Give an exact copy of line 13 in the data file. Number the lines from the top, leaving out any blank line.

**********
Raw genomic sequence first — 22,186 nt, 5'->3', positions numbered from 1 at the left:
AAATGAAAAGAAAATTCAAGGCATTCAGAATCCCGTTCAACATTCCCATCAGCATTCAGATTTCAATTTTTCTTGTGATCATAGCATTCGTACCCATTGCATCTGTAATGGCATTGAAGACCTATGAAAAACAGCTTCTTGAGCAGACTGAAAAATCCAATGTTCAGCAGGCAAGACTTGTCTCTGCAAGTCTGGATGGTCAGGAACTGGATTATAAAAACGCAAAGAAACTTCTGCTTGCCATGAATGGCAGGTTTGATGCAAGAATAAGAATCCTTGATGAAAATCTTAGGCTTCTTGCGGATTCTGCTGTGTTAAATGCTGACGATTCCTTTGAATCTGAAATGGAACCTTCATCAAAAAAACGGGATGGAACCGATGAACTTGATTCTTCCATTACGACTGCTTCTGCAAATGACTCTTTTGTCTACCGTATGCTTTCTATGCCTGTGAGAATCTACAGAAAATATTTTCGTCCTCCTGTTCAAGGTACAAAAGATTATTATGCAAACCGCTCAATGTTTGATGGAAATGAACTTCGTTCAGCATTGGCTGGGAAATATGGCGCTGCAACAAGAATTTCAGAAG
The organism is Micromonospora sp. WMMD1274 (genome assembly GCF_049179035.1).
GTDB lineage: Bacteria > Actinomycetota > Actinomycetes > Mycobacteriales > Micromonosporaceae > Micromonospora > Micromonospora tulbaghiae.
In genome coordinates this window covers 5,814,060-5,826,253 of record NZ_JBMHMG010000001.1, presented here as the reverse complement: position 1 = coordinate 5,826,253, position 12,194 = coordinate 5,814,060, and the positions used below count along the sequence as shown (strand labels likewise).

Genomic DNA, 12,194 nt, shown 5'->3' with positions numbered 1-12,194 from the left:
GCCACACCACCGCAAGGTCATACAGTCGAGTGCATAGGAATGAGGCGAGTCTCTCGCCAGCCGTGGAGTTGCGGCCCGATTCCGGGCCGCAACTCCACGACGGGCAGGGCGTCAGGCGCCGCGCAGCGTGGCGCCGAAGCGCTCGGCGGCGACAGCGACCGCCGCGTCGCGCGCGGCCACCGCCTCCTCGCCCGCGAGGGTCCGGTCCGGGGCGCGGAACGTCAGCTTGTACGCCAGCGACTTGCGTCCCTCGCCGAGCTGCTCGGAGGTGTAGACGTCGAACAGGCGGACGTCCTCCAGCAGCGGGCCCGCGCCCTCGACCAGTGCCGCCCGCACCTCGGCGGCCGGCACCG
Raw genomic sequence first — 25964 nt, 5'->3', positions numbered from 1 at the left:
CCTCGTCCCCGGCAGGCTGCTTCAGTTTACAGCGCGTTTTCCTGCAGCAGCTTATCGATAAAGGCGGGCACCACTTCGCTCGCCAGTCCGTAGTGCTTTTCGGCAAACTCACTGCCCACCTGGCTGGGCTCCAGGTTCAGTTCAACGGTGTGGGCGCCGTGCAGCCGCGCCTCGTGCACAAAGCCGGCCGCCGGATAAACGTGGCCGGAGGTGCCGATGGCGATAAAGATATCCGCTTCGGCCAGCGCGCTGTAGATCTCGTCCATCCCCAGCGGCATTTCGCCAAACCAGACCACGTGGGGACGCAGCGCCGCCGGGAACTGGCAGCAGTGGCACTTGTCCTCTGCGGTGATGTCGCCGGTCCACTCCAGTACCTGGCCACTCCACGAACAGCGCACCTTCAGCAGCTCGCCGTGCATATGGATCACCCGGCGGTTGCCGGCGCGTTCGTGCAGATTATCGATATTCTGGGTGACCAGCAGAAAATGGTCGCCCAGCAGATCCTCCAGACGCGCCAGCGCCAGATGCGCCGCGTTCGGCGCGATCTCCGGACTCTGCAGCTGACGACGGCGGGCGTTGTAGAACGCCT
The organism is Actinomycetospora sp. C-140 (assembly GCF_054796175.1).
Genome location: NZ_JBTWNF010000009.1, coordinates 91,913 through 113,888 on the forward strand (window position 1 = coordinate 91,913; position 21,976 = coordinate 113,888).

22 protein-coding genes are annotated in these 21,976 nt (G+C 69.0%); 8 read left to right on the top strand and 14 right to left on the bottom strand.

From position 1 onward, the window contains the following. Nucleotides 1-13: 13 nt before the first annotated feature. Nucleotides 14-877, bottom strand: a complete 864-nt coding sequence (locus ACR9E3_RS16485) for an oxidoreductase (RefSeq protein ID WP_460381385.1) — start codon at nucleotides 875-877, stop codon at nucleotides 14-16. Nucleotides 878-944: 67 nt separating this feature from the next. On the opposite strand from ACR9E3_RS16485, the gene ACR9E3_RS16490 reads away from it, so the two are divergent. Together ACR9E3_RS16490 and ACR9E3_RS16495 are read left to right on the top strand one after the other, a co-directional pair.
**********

From position 1 onward, the window contains the following. Nucleotides 1-13: 13 nt before the first annotated feature. Nucleotides 14-877, bottom strand: a complete 864-nt coding sequence (locus ACR9E3_RS16485) for an oxidoreductase (RefSeq protein ID WP_460381385.1) — start codon at nucleotides 875-877, stop codon at nucleotides 14-16. Nucleotides 878-944: 67 nt separating this feature from the next. On the opposite strand from ACR9E3_RS16485, the gene ACR9E3_RS16490 reads away from it, so the two are divergent. Together ACR9E3_RS16490 and ACR9E3_RS16495 are read left to right on the top strand one after the other, a co-directional pair.